Accelerated vascularization of tissue engineering constructs in vivo by preincubated co-culture of aortic fragments and osteoblasts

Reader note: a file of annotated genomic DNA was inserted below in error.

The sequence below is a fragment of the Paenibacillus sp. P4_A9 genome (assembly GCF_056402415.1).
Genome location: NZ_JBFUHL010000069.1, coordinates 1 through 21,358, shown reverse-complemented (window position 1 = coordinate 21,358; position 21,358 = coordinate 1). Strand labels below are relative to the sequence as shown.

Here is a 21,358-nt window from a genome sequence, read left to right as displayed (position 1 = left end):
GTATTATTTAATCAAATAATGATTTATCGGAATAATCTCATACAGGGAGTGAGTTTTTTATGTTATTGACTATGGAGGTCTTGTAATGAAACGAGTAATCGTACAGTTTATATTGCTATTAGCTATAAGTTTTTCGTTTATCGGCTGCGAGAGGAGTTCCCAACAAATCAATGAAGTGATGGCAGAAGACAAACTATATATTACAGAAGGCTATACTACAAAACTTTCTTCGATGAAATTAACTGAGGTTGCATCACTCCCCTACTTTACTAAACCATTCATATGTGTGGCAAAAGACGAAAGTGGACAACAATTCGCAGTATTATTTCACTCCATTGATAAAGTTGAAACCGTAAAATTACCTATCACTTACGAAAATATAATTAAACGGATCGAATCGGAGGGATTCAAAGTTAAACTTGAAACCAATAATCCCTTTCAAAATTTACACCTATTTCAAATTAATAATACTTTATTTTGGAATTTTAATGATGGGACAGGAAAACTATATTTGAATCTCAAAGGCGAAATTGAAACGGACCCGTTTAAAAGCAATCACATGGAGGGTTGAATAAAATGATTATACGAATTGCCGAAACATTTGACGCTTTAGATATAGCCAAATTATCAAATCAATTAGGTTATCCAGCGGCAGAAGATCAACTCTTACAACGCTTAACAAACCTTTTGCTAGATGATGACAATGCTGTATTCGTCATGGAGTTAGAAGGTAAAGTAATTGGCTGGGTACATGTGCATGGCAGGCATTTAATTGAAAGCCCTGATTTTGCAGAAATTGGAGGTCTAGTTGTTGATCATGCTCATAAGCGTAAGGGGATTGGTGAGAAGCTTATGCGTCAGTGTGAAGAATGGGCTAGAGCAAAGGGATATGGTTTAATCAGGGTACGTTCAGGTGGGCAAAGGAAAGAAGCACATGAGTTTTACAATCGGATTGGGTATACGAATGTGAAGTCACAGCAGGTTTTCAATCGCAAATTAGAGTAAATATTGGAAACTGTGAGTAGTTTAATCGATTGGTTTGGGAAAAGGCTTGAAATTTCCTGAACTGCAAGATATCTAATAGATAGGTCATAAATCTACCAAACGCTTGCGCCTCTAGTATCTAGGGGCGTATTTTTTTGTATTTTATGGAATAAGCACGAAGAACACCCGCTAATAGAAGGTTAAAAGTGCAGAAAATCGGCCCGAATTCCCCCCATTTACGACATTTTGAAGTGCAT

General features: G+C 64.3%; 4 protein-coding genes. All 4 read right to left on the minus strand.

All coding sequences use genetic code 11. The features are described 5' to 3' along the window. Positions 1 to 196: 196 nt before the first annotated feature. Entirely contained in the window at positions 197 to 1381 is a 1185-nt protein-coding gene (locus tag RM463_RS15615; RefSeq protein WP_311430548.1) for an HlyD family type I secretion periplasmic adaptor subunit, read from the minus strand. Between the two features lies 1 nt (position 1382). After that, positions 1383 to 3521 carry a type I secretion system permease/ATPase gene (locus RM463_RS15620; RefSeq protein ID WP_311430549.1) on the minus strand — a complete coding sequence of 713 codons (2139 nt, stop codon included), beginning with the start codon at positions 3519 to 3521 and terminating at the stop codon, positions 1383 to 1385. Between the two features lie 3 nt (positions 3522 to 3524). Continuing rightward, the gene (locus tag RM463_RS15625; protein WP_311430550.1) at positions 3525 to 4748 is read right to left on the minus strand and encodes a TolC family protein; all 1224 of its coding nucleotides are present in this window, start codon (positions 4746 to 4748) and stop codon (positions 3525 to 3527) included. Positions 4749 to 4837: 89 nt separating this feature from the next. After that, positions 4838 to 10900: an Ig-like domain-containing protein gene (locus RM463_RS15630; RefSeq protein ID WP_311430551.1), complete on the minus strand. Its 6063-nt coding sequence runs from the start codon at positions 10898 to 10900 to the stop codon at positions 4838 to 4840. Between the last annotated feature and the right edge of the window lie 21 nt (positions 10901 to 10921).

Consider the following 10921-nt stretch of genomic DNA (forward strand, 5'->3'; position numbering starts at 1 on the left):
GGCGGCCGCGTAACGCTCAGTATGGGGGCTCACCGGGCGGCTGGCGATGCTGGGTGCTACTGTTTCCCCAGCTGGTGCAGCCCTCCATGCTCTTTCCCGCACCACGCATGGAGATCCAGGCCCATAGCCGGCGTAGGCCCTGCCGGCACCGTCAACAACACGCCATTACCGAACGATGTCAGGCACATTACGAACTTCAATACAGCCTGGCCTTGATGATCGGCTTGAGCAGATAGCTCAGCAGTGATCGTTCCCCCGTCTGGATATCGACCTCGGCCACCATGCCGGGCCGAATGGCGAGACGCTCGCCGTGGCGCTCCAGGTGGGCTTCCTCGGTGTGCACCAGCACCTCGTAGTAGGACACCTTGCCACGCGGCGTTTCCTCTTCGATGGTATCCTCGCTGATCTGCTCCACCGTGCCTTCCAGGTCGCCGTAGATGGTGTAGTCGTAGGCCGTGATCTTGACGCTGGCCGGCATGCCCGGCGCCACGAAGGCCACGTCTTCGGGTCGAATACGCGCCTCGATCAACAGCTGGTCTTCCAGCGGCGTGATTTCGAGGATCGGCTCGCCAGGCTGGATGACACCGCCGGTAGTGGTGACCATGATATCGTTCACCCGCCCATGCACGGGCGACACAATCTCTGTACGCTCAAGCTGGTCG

There is an urgent critical need for the development of clinically relevant tissue-engineered large bone substitutes that can promote early vascularization after transplantation. To promote rapid blood vessel growth in the engineered tissue, we preincubated aortic fragments, as well as, co-cultures of aortic fragments and osteoblast-like cells in matrigel-filled PLGA scaffolds before implantation into the dorsal skinfold chambers of balb/c mice. Despite an acceptable and low inflammatory response, preincubated aortic fragments accelerate early angiogenesis of tissue-engineered constructs; the angiogenesis was found to occur faster than that observed in previous studies. Thus, the time-period for achieving a denser microvascular network could be reduced to half. In addition, co-culture with osteoblasts enhances this angiogenic effect significantly (against preincubated aortic fragments alone). During the preincubation period, aortic fragments begin to form a network of vessel-like structures additionally supported by osteoblast-like cells. After transplantation, further development of a dense microvasculature continues rapidly. Therefore, preincubation of aortic fragments, especially in co-culture with osteoblast-like cells, in 3D extracellular matrices supports the rapid vascularization of tissue-engineered constructs. This method is a promising approach to establish a dense microvascular network in these constructs.